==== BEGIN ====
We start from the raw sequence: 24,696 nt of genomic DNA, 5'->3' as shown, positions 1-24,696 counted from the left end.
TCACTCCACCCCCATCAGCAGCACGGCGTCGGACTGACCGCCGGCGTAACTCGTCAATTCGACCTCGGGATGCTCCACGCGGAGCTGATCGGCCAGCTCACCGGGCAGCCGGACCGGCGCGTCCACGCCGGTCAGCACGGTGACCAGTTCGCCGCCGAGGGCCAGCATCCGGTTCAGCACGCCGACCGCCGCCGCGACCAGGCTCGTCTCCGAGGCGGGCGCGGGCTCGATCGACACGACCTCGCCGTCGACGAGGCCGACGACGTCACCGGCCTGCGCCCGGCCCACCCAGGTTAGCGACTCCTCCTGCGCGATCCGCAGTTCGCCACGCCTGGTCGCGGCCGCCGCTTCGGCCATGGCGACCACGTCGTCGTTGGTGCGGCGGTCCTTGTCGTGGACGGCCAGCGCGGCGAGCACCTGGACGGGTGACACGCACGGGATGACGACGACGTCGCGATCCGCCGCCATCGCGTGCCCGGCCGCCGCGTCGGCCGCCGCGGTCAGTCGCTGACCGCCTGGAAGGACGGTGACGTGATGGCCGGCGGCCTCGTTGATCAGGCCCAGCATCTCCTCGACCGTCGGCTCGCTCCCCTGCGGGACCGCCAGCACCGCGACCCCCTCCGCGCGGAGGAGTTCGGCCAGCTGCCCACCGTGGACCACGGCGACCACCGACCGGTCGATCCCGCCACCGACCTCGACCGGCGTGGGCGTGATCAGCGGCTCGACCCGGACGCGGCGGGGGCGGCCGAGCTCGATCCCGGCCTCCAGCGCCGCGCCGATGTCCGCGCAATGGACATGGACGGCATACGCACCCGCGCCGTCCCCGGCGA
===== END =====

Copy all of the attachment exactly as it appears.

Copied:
We start from the raw sequence: 24,696 nt of genomic DNA, 5'->3' as shown, positions 1-24,696 counted from the left end.
TCACTCCACCCCCATCAGCAGCACGGCGTCGGACTGACCGCCGGCGTAACTCGTCAATTCGACCTCGGGATGCTCCACGCGGAGCTGATCGGCCAGCTCACCGGGCAGCCGGACCGGCGCGTCCACGCCGGTCAGCACGGTGACCAGTTCGCCGCCGAGGGCCAGCATCCGGTTCAGCACGCCGACCGCCGCCGCGACCAGGCTCGTCTCCGAGGCGGGCGCGGGCTCGATCGACACGACCTCGCCGTCGACGAGGCCGACGACGTCACCGGCCTGCGCCCGGCCCACCCAGGTTAGCGACTCCTCCTGCGCGATCCGCAGTTCGCCACGCCTGGTCGCGGCCGCCGCTTCGGCCATGGCGACCACGTCGTCGTTGGTGCGGCGGTCCTTGTCGTGGACGGCCAGCGCGGCGAGCACCTGGACGGGTGACACGCACGGGATGACGACGACGTCGCGATCCGCCGCCATCGCGTGCCCGGCCGCCGCGTCGGCCGCCGCGGTCAGTCGCTGACCGCCTGGAAGGACGGTGACGTGATGGCCGGCGGCCTCGTTGATCAGGCCCAGCATCTCCTCGACCGTCGGCTCGCTCCCCTGCGGGACCGCCAGCACCGCGACCCCCTCCGCGCGGAGGAGTTCGGCCAGCTGCCCACCGTGGACCACGGCGACCACCGACCGGTCGATCCCGCCACCGACCTCGACCGGCGTGGGCGTGATCAGCGGCTCGACCCGGACGCGGCGGGGGCGGCCGAGCTCGATCCCGGCCTCCAGCGCCGCGCCGATGTCCGCGCAATGGACATGGACGGCATACGCACCCGCGCCGTCCCCGGCGA